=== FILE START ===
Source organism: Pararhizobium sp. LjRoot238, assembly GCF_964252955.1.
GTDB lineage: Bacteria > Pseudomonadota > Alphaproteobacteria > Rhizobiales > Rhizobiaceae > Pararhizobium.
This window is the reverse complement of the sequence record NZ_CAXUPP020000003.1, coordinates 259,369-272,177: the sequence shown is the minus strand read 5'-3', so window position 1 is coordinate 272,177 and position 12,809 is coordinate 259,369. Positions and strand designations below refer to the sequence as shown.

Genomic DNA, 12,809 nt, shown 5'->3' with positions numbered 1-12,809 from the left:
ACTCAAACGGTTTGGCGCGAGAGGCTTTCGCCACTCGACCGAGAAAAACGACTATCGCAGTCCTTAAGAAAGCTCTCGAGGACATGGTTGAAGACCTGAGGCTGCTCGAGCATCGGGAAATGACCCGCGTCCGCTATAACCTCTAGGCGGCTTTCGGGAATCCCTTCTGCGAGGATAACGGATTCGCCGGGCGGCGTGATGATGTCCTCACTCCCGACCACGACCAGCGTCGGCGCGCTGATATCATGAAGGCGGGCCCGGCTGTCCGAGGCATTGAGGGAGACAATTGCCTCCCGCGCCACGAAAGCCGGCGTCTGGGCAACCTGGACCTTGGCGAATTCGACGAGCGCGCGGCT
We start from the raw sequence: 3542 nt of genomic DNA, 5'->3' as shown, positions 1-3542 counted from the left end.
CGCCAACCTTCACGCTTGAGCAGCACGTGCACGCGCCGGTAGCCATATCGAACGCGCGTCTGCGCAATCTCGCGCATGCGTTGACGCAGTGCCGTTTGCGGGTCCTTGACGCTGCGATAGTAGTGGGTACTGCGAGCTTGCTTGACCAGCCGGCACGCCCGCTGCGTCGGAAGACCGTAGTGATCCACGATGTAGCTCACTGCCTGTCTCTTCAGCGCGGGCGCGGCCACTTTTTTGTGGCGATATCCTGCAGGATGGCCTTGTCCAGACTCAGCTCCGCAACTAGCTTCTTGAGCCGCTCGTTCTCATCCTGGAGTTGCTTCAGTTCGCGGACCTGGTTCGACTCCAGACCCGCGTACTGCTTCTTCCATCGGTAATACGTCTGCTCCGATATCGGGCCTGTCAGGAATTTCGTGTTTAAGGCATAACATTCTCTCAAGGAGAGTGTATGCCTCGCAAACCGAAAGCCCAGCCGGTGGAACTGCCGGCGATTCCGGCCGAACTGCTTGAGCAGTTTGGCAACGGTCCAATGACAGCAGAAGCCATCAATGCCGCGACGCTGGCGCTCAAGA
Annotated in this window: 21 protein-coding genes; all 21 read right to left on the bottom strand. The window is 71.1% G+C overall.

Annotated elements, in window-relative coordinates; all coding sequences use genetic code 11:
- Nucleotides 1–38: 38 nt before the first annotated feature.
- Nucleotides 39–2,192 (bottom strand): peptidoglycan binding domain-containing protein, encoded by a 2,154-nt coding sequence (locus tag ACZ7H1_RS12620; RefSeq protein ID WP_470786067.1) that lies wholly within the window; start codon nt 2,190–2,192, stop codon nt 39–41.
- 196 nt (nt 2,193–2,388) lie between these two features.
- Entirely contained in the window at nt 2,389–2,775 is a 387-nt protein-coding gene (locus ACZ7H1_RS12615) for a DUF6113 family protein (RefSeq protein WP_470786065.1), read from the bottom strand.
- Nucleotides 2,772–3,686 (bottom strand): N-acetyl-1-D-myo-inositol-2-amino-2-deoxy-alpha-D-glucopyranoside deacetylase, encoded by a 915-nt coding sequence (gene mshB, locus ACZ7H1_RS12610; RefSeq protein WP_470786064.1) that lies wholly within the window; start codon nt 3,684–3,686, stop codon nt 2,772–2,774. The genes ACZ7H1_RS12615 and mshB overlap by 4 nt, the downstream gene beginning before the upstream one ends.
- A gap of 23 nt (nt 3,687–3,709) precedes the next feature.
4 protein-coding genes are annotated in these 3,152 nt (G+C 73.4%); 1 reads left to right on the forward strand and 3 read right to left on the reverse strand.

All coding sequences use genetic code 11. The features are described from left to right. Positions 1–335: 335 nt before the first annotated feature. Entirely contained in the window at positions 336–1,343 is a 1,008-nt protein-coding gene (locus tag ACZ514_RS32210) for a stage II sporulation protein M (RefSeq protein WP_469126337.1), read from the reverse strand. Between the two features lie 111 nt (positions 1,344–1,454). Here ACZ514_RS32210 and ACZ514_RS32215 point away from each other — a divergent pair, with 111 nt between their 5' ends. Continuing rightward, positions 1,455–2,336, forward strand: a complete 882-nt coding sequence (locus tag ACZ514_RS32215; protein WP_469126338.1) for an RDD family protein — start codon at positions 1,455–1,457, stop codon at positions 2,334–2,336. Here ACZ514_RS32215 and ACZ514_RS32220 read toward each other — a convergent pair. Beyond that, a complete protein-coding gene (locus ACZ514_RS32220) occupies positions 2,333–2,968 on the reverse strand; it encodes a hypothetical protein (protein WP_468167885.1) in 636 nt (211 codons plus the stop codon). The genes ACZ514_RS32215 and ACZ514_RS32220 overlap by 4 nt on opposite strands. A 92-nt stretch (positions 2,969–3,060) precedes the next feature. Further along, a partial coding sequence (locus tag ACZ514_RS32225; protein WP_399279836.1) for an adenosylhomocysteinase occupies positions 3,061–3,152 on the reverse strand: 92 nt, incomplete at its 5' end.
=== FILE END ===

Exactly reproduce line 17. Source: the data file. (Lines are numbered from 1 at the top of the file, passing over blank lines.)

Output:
All coding sequences use genetic code 11. The features are described from left to right. Positions 1–335: 335 nt before the first annotated feature. Entirely contained in the window at positions 336–1,343 is a 1,008-nt protein-coding gene (locus tag ACZ514_RS32210) for a stage II sporulation protein M (RefSeq protein WP_469126337.1), read from the reverse strand. Between the two features lie 111 nt (positions 1,344–1,454). Here ACZ514_RS32210 and ACZ514_RS32215 point away from each other — a divergent pair, with 111 nt between their 5' ends. Continuing rightward, positions 1,455–2,336, forward strand: a complete 882-nt coding sequence (locus tag ACZ514_RS32215; protein WP_469126338.1) for an RDD family protein — start codon at positions 1,455–1,457, stop codon at positions 2,334–2,336. Here ACZ514_RS32215 and ACZ514_RS32220 read toward each other — a convergent pair. Beyond that, a complete protein-coding gene (locus ACZ514_RS32220) occupies positions 2,333–2,968 on the reverse strand; it encodes a hypothetical protein (protein WP_468167885.1) in 636 nt (211 codons plus the stop codon). The genes ACZ514_RS32215 and ACZ514_RS32220 overlap by 4 nt on opposite strands. A 92-nt stretch (positions 2,969–3,060) precedes the next feature. Further along, a partial coding sequence (locus tag ACZ514_RS32225; protein WP_399279836.1) for an adenosylhomocysteinase occupies positions 3,061–3,152 on the reverse strand: 92 nt, incomplete at its 5' end.